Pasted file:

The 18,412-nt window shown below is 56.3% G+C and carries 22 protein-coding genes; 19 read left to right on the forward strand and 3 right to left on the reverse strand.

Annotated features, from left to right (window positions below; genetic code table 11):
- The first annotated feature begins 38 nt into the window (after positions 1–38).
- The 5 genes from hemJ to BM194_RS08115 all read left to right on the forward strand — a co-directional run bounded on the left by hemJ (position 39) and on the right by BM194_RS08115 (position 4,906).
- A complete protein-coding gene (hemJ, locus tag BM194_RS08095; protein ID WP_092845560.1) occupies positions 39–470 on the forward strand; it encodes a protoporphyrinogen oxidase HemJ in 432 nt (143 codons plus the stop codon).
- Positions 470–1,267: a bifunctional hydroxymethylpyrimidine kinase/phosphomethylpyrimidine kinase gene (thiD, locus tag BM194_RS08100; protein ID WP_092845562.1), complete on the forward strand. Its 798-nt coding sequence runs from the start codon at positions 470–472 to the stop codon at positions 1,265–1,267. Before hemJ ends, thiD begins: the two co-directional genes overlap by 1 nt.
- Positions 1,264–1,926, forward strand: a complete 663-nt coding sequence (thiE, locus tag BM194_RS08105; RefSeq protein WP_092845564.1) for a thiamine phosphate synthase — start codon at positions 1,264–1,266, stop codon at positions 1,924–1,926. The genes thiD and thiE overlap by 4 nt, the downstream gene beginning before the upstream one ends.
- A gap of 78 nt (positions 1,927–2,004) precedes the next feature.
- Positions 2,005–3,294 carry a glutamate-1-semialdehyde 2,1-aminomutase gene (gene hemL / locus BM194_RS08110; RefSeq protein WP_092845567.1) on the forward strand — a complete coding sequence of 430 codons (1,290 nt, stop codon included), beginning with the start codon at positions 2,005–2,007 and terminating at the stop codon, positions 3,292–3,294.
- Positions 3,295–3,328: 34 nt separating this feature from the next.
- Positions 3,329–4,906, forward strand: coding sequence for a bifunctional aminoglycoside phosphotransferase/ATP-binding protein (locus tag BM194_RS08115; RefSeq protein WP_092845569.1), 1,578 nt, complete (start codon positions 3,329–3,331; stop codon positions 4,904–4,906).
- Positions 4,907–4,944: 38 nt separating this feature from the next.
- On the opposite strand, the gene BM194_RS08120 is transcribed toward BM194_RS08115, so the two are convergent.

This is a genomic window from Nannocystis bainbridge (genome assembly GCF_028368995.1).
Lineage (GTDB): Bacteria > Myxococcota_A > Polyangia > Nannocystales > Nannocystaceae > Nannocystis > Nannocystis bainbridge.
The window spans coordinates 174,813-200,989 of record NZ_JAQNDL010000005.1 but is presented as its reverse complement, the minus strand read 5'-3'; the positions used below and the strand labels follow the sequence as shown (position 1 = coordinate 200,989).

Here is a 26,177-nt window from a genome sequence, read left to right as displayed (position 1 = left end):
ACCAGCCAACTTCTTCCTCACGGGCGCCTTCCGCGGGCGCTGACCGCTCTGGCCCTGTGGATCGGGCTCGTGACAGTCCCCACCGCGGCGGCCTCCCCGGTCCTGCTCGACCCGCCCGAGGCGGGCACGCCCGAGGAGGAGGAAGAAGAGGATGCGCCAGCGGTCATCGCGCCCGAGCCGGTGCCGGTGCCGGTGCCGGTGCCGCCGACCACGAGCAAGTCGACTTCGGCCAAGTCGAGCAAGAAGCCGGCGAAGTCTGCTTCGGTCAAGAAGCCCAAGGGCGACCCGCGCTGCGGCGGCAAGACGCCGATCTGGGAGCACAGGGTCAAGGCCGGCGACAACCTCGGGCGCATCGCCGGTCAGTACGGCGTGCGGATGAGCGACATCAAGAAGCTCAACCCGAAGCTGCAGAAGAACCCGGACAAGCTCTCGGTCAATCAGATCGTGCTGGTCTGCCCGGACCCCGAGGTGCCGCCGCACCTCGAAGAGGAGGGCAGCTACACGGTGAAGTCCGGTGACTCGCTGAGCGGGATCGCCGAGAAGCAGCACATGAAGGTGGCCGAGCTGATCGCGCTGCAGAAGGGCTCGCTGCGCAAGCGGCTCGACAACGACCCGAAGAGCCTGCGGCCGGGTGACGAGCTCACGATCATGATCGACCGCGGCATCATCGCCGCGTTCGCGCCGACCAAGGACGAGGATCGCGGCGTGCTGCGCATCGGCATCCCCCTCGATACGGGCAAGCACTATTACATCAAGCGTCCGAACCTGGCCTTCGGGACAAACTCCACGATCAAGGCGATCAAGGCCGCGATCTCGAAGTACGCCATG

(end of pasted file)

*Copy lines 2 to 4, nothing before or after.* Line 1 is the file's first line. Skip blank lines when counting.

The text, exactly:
Annotated features, from left to right (window positions below; genetic code table 11):
- The first annotated feature begins 38 nt into the window (after positions 1–38).
- The 5 genes from hemJ to BM194_RS08115 all read left to right on the forward strand — a co-directional run bounded on the left by hemJ (position 39) and on the right by BM194_RS08115 (position 4,906).